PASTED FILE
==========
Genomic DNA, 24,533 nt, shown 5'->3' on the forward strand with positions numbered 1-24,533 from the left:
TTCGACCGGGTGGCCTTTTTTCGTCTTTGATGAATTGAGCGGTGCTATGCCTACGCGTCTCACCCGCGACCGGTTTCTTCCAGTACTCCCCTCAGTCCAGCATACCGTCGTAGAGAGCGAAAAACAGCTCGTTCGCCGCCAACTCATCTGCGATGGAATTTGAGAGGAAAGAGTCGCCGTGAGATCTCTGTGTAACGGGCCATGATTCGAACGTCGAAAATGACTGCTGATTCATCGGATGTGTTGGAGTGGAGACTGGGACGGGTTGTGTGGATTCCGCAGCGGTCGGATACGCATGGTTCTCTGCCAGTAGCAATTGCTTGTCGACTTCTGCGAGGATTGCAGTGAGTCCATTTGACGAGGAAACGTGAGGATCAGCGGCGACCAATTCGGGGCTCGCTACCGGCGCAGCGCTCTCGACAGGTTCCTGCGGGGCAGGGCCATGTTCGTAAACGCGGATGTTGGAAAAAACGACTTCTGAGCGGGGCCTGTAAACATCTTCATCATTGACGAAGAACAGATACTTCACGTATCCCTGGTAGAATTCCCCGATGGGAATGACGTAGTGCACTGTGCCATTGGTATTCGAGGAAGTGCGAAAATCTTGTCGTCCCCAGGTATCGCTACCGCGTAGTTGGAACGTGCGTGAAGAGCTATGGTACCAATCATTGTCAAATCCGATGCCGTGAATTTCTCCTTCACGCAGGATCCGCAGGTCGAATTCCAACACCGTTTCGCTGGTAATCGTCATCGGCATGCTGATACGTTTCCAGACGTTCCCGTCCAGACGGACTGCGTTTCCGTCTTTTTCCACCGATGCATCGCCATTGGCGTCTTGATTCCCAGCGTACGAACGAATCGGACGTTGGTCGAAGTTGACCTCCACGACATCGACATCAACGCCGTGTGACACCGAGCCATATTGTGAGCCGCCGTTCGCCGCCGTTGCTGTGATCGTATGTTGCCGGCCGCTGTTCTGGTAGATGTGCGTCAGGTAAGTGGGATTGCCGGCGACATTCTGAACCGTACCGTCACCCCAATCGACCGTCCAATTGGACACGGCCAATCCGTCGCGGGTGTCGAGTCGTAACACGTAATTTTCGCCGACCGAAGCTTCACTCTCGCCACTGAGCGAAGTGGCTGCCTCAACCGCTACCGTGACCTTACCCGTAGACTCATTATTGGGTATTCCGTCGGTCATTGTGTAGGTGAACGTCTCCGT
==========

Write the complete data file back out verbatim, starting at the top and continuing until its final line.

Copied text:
Genomic DNA, 24,533 nt, shown 5'->3' on the forward strand with positions numbered 1-24,533 from the left:
TTCGACCGGGTGGCCTTTTTTCGTCTTTGATGAATTGAGCGGTGCTATGCCTACGCGTCTCACCCGCGACCGGTTTCTTCCAGTACTCCCCTCAGTCCAGCATACCGTCGTAGAGAGCGAAAAACAGCTCGTTCGCCGCCAACTCATCTGCGATGGAATTTGAGAGGAAAGAGTCGCCGTGAGATCTCTGTGTAACGGGCCATGATTCGAACGTCGAAAATGACTGCTGATTCATCGGATGTGTTGGAGTGGAGACTGGGACGGGTTGTGTGGATTCCGCAGCGGTCGGATACGCATGGTTCTCTGCCAGTAGCAATTGCTTGTCGACTTCTGCGAGGATTGCAGTGAGTCCATTTGACGAGGAAACGTGAGGATCAGCGGCGACCAATTCGGGGCTCGCTACCGGCGCAGCGCTCTCGACAGGTTCCTGCGGGGCAGGGCCATGTTCGTAAACGCGGATGTTGGAAAAAACGACTTCTGAGCGGGGCCTGTAAACATCTTCATCATTGACGAAGAACAGATACTTCACGTATCCCTGGTAGAATTCCCCGATGGGAATGACGTAGTGCACTGTGCCATTGGTATTCGAGGAAGTGCGAAAATCTTGTCGTCCCCAGGTATCGCTACCGCGTAGTTGGAACGTGCGTGAAGAGCTATGGTACCAATCATTGTCAAATCCGATGCCGTGAATTTCTCCTTCACGCAGGATCCGCAGGTCGAATTCCAACACCGTTTCGCTGGTAATCGTCATCGGCATGCTGATACGTTTCCAGACGTTCCCGTCCAGACGGACTGCGTTTCCGTCTTTTTCCACCGATGCATCGCCATTGGCGTCTTGATTCCCAGCGTACGAACGAATCGGACGTTGGTCGAAGTTGACCTCCACGACATCGACATCAACGCCGTGTGACACCGAGCCATATTGTGAGCCGCCGTTCGCCGCCGTTGCTGTGATCGTATGTTGCCGGCCGCTGTTCTGGTAGATGTGCGTCAGGTAAGTGGGATTGCCGGCGACATTCTGAACCGTACCGTCACCCCAATCGACCGTCCAATTGGACACGGCCAATCCGTCGCGGGTGTCGAGTCGTAACACGTAATTTTCGCCGACCGAAGCTTCACTCTCGCCACTGAGCGAAGTGGCTGCCTCAACCGCTACCGTGACCTTACCCGTAGACTCATTATTGGGTATTCCGTCGGTCATTGTGTAGGTGAACGTCTCCGT